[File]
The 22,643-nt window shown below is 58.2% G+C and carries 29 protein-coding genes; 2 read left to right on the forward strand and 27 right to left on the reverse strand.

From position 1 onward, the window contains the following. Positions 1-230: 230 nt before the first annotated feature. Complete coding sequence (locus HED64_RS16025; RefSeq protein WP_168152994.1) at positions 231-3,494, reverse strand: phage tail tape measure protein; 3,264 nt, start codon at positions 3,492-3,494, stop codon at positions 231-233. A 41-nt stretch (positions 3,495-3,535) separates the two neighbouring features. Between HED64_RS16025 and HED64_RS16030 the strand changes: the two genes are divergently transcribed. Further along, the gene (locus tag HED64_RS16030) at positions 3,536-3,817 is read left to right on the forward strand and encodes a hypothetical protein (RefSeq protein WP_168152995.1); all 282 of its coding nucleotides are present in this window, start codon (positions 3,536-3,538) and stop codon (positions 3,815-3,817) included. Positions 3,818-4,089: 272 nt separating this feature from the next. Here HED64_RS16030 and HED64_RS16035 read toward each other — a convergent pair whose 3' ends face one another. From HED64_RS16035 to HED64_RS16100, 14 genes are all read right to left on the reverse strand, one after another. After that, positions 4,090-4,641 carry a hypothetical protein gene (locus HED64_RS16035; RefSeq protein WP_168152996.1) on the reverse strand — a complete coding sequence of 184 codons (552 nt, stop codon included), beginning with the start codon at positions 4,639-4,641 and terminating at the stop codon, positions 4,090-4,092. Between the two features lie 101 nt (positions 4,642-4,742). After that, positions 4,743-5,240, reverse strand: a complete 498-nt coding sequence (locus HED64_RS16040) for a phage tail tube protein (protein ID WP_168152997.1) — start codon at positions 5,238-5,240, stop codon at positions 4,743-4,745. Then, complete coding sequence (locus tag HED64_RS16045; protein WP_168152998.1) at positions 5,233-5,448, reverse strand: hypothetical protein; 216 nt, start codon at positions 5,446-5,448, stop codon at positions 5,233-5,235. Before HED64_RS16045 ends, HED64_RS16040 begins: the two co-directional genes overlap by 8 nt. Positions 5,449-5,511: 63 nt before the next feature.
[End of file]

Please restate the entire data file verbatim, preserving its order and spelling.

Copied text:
The 22,643-nt window shown below is 58.2% G+C and carries 29 protein-coding genes; 2 read left to right on the forward strand and 27 right to left on the reverse strand.

From position 1 onward, the window contains the following. Positions 1-230: 230 nt before the first annotated feature. Complete coding sequence (locus HED64_RS16025; RefSeq protein WP_168152994.1) at positions 231-3,494, reverse strand: phage tail tape measure protein; 3,264 nt, start codon at positions 3,492-3,494, stop codon at positions 231-233. A 41-nt stretch (positions 3,495-3,535) separates the two neighbouring features. Between HED64_RS16025 and HED64_RS16030 the strand changes: the two genes are divergently transcribed. Further along, the gene (locus tag HED64_RS16030) at positions 3,536-3,817 is read left to right on the forward strand and encodes a hypothetical protein (RefSeq protein WP_168152995.1); all 282 of its coding nucleotides are present in this window, start codon (positions 3,536-3,538) and stop codon (positions 3,815-3,817) included. Positions 3,818-4,089: 272 nt separating this feature from the next. Here HED64_RS16030 and HED64_RS16035 read toward each other — a convergent pair whose 3' ends face one another. From HED64_RS16035 to HED64_RS16100, 14 genes are all read right to left on the reverse strand, one after another. After that, positions 4,090-4,641 carry a hypothetical protein gene (locus HED64_RS16035; RefSeq protein WP_168152996.1) on the reverse strand — a complete coding sequence of 184 codons (552 nt, stop codon included), beginning with the start codon at positions 4,639-4,641 and terminating at the stop codon, positions 4,090-4,092. Between the two features lie 101 nt (positions 4,642-4,742). After that, positions 4,743-5,240, reverse strand: a complete 498-nt coding sequence (locus HED64_RS16040) for a phage tail tube protein (protein ID WP_168152997.1) — start codon at positions 5,238-5,240, stop codon at positions 4,743-4,745. Then, complete coding sequence (locus tag HED64_RS16045; protein WP_168152998.1) at positions 5,233-5,448, reverse strand: hypothetical protein; 216 nt, start codon at positions 5,446-5,448, stop codon at positions 5,233-5,235. Before HED64_RS16045 ends, HED64_RS16040 begins: the two co-directional genes overlap by 8 nt. Positions 5,449-5,511: 63 nt before the next feature.